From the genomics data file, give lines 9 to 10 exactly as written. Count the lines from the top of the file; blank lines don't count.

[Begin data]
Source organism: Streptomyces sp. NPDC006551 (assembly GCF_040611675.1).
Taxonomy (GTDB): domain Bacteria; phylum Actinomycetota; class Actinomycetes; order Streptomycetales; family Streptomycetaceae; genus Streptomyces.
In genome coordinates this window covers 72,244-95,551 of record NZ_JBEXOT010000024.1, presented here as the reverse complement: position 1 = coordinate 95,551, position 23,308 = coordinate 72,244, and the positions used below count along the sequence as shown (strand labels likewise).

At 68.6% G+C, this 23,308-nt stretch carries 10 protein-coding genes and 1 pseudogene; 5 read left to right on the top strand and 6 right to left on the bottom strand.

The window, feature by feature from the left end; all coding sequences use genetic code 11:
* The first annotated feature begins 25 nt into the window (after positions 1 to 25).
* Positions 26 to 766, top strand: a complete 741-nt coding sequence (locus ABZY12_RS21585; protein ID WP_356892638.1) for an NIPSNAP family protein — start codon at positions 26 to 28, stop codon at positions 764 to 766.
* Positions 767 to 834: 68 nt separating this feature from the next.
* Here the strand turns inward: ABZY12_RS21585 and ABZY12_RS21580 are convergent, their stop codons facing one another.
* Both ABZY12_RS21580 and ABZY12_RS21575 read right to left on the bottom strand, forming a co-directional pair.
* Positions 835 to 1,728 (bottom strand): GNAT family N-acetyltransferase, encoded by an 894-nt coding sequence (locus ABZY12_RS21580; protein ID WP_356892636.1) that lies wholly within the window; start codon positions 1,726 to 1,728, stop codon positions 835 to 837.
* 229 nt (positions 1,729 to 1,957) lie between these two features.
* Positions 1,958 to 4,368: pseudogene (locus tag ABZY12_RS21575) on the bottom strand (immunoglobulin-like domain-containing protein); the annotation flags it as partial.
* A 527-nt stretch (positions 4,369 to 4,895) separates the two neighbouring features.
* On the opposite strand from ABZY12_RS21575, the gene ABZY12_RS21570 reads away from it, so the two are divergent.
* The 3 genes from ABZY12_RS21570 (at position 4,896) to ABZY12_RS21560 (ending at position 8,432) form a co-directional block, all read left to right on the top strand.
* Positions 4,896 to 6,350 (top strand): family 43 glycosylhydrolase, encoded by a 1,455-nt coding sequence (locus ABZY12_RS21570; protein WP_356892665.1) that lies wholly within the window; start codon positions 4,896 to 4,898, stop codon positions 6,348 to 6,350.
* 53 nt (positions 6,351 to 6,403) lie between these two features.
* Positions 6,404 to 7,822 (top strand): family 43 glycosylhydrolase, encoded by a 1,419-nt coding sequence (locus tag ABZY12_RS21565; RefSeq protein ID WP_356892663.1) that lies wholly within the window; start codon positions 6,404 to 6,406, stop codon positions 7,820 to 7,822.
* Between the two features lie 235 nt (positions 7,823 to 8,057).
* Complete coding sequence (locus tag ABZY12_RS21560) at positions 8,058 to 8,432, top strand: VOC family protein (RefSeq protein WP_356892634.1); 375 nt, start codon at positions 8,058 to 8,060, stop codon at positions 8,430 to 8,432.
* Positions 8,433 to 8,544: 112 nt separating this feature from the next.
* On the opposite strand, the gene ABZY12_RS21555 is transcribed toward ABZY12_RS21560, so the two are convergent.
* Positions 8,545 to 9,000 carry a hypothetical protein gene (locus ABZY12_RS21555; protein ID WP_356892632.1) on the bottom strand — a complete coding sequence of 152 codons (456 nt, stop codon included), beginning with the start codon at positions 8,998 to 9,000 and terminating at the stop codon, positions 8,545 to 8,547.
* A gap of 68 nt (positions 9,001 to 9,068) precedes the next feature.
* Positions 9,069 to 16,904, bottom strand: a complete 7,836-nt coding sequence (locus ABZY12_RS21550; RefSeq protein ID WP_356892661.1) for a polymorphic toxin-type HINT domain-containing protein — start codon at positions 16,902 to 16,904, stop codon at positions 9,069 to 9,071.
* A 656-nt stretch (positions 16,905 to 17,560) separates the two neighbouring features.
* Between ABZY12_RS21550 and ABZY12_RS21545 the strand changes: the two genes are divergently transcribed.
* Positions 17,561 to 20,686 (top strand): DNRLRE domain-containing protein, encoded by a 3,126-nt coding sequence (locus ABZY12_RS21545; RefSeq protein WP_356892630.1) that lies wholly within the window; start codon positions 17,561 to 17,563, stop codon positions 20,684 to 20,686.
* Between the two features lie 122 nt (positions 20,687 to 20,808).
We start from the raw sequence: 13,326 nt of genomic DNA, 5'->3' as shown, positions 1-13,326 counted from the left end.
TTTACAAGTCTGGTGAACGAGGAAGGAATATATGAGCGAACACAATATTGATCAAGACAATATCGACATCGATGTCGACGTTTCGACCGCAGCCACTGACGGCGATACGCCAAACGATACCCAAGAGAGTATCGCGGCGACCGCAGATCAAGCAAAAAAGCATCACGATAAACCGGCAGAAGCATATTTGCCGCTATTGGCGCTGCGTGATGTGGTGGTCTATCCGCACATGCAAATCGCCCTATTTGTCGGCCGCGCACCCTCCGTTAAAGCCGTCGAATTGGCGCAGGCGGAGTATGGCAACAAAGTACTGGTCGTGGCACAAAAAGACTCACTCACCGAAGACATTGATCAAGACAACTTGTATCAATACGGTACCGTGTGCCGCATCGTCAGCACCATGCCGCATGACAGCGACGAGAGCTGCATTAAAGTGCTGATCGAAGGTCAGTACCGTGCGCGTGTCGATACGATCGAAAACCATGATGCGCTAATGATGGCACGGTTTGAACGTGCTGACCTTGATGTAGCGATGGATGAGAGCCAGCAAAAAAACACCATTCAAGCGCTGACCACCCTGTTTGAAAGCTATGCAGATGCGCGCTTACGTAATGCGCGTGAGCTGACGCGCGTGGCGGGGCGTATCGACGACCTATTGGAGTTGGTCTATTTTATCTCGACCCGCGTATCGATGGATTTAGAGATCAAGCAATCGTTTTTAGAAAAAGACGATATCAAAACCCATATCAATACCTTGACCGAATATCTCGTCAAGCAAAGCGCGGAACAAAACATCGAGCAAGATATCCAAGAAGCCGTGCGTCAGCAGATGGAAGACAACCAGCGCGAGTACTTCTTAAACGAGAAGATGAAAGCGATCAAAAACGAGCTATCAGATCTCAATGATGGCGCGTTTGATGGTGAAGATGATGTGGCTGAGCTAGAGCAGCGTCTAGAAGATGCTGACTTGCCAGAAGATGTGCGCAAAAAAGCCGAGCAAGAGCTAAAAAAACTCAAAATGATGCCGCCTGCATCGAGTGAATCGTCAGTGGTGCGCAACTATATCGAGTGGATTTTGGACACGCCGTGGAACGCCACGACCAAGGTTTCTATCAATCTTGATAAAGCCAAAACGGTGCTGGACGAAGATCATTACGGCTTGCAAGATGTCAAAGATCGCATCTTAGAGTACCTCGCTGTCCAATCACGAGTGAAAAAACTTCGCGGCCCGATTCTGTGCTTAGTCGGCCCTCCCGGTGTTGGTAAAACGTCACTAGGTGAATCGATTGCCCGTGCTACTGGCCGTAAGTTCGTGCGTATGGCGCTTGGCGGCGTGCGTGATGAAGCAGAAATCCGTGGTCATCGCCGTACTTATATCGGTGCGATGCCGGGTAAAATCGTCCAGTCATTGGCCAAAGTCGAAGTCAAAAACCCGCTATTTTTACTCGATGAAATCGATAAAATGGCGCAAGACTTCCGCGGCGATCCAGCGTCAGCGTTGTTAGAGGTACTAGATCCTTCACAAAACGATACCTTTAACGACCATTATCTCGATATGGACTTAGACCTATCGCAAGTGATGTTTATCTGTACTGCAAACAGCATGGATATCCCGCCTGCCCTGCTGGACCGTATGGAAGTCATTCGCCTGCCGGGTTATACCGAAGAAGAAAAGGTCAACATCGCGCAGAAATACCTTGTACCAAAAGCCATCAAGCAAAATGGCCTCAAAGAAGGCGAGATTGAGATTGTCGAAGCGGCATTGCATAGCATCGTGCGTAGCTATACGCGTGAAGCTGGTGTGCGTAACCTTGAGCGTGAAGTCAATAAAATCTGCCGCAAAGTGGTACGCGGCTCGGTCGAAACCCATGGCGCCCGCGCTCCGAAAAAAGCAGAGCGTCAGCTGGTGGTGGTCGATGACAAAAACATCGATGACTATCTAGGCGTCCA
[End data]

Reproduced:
* Here the strand turns inward: ABZY12_RS21585 and ABZY12_RS21580 are convergent, their stop codons facing one another.
* Both ABZY12_RS21580 and ABZY12_RS21575 read right to left on the bottom strand, forming a co-directional pair.